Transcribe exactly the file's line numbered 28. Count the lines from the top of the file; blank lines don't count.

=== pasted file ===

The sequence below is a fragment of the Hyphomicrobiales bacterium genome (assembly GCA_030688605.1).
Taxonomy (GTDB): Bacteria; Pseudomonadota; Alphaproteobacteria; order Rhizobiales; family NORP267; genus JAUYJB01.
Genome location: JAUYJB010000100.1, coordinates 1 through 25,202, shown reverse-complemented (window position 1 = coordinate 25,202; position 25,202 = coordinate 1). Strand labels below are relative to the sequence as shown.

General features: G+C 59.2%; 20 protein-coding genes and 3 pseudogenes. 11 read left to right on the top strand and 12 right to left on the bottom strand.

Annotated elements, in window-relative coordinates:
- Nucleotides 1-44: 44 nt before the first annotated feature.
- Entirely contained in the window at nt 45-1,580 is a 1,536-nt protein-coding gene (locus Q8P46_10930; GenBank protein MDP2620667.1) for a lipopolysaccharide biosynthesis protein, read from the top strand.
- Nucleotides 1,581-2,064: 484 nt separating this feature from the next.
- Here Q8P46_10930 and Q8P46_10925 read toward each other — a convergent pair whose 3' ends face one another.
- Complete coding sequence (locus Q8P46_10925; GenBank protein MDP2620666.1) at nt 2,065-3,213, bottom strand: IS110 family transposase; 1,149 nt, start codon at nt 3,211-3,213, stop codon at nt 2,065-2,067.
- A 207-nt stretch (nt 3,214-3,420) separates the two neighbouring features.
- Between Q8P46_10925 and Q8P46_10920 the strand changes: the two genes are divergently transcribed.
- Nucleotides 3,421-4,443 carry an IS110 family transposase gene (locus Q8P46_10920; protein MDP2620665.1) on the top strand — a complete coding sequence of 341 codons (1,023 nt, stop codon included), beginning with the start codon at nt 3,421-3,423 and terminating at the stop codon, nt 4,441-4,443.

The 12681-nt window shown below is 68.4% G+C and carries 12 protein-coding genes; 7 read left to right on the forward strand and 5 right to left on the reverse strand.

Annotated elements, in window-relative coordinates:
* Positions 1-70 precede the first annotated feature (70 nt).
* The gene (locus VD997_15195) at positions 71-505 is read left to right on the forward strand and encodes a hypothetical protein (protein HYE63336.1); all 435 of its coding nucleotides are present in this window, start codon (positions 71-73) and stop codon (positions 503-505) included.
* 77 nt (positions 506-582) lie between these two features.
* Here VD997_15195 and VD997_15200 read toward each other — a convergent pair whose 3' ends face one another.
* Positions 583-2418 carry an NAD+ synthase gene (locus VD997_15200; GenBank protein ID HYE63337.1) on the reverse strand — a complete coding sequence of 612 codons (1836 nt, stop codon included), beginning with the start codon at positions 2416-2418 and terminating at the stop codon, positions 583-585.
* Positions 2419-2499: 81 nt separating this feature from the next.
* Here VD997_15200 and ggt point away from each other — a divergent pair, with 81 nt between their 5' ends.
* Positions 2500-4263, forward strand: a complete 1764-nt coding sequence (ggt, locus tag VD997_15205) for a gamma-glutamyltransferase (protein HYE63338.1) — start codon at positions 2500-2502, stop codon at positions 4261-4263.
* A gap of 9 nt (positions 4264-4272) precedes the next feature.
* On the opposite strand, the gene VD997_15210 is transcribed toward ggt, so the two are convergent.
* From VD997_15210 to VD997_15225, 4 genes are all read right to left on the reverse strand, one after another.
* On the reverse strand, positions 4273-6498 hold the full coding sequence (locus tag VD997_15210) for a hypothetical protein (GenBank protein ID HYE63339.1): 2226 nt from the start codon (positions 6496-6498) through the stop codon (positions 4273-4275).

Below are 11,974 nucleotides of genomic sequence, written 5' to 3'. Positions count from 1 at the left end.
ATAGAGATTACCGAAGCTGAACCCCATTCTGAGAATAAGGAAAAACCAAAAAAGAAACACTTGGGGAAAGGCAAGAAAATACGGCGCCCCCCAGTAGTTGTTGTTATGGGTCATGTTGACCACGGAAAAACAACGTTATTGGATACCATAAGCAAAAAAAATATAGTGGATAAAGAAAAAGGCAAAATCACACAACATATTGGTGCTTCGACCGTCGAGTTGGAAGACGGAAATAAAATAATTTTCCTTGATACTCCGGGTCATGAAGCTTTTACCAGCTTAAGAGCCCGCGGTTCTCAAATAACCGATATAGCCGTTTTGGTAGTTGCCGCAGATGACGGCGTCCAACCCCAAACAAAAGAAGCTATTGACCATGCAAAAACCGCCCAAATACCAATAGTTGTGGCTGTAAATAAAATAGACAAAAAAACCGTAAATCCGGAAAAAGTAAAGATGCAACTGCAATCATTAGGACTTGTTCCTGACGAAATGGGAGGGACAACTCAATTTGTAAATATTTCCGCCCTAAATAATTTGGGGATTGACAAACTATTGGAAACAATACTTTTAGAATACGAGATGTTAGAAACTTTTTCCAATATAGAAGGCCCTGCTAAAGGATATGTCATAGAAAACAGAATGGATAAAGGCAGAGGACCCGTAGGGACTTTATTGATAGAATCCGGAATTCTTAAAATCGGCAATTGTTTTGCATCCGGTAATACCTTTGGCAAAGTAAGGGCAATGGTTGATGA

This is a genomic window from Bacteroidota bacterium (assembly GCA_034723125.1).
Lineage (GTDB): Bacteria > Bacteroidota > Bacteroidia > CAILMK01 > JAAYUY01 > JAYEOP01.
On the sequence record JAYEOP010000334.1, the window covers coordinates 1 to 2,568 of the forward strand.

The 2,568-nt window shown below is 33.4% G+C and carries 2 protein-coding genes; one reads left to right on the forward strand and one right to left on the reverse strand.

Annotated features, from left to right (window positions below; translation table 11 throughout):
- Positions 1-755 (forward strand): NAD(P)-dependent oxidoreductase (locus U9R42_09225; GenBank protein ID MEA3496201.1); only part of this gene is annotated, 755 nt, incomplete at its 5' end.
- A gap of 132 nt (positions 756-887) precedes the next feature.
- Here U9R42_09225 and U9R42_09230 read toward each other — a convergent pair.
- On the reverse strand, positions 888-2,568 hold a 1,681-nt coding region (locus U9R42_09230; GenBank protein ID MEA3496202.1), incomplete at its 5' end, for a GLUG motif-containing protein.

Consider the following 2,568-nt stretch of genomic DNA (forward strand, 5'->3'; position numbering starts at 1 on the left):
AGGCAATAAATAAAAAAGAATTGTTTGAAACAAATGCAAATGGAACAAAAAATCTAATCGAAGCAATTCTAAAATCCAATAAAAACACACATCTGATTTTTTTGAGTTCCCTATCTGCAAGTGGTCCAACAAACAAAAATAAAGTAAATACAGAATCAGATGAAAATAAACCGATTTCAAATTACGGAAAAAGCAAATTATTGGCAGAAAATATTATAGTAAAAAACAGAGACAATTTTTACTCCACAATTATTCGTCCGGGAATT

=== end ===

Below are 11,974 nucleotides of genomic sequence, written 5' to 3'. Positions count from 1 at the left end.